• Structural and superconducting properties of Nb-Ti alloy thin films

      Awadhesh Mani L S Vaidhyanathan Y Hariharan M P Janawadkar T S Radhakrishnan

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      The structural instability in Ti rich compositions of Nb-Ti alloy system, which leads to various anomalies in the normal and superconducting state properties, has been extensively studied in bulk samples in the past. In this paper we report the formation of thin films of several compositions in the Ti rich region of this alloy system by RF magnetron sputtering and investigation of their electrical properties. Compositional analysis of two representative films was carried out by the RBS technique and the compositions agreed to within 2% of the targeted values. The anomalous variations in the electrical properties characteristic of the bulk, which can be ascribed to the structural instability related to the formation of athermal ω-phase, are also observed in thin films.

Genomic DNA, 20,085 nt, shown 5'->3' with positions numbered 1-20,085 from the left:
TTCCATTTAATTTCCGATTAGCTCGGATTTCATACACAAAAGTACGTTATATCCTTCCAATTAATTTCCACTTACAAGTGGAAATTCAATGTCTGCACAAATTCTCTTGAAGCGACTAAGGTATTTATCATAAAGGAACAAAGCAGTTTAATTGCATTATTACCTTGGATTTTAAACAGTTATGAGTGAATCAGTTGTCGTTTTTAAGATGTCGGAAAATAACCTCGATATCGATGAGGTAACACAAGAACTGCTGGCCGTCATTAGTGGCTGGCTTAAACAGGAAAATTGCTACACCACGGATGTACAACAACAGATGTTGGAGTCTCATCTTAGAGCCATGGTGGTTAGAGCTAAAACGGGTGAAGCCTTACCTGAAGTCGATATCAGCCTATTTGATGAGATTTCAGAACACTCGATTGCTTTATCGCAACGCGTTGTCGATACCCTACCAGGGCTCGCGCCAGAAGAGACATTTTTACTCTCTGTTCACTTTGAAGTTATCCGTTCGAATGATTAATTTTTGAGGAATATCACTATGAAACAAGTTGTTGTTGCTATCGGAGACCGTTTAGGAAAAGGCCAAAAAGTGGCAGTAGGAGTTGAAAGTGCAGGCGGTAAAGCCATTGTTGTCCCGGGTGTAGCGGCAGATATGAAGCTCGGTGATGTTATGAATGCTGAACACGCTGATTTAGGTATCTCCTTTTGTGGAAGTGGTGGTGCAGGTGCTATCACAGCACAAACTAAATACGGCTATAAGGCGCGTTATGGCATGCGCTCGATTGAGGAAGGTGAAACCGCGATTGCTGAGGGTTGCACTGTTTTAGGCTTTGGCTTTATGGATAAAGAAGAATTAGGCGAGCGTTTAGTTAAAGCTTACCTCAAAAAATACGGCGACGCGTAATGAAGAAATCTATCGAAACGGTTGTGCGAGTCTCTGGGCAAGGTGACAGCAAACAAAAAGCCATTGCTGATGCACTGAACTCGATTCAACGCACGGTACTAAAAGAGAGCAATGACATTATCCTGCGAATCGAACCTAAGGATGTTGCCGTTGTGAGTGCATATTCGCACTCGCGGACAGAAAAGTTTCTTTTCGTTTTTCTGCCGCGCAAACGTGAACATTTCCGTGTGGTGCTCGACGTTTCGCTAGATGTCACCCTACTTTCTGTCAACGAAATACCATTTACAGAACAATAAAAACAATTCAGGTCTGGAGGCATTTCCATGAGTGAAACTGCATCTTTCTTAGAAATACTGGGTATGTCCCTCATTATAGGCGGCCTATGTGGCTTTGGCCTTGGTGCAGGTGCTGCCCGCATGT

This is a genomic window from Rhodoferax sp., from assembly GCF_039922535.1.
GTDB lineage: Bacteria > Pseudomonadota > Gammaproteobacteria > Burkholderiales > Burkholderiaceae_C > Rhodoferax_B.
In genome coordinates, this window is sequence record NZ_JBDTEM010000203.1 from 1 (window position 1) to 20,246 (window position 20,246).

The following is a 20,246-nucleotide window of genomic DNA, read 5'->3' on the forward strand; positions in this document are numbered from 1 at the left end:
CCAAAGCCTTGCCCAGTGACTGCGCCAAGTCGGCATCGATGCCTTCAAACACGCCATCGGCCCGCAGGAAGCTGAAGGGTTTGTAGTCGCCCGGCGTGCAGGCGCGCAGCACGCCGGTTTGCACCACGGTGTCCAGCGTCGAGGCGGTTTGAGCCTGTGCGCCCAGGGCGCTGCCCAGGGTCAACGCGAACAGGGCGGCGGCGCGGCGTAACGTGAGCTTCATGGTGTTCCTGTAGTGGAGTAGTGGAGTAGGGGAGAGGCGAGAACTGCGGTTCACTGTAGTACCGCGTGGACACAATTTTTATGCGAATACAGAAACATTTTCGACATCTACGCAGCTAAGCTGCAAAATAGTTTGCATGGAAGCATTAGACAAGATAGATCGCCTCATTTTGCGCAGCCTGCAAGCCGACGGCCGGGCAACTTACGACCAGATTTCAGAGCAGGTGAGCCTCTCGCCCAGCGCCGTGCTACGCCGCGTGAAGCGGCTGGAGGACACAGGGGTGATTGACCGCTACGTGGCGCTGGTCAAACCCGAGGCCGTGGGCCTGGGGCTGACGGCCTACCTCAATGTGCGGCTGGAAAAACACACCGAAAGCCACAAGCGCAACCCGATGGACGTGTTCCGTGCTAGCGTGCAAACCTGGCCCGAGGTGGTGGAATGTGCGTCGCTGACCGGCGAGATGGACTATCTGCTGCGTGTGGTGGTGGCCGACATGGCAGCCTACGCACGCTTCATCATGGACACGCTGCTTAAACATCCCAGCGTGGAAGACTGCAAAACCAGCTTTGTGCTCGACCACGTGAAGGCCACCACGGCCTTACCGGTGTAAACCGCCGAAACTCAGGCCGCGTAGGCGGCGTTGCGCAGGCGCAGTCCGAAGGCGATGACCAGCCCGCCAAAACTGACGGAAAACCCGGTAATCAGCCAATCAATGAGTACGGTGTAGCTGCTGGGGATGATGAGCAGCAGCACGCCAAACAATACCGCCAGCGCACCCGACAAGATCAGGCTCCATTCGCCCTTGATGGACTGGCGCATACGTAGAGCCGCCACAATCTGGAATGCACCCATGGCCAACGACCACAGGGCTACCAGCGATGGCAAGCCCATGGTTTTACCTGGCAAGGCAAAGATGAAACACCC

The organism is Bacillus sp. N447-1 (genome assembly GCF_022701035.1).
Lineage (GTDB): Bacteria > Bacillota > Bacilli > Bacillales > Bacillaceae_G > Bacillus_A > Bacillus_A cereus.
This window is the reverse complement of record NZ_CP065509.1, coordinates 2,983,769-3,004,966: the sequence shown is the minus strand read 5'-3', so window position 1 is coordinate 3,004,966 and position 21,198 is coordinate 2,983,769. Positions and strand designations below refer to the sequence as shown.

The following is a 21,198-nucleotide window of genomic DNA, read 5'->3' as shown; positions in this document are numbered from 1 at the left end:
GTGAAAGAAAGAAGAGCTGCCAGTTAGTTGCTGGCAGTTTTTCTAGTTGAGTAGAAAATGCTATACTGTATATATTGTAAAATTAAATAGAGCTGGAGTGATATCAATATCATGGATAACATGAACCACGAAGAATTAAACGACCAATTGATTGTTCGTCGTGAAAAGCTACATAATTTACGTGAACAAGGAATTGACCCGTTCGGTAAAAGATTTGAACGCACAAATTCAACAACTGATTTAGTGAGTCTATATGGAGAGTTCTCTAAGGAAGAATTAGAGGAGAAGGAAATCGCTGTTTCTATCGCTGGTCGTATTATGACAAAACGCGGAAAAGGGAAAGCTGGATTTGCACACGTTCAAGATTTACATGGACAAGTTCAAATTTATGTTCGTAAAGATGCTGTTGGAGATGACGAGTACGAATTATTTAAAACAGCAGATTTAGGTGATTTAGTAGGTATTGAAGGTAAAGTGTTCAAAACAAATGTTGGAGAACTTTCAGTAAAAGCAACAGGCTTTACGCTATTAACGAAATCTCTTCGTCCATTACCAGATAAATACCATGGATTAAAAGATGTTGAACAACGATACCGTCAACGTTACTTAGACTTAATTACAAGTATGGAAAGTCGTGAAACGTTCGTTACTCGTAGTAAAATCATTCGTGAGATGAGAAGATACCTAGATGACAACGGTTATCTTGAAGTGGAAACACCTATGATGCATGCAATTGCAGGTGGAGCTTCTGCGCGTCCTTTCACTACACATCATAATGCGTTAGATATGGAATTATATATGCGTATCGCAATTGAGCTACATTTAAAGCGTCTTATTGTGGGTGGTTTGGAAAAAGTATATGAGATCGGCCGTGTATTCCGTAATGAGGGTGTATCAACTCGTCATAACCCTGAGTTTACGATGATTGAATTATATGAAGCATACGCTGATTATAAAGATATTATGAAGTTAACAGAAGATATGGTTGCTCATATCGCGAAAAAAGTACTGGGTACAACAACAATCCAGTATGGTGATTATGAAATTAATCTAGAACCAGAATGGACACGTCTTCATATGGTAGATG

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    • Dr Shanti Swarup Bhatnagar for Science and Technology

      Posted on October 12, 2020

      Prof. Subi Jacob George — Jawaharlal Nehru Centre for Advanced Scientific Research, Jakkur, Bengaluru
      Chemical Sciences 2020

      Prof. Surajit Dhara — School of Physics, University of Hyderabad, Hyderabad
      Physical Sciences 2020

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      Posted on July 25, 2019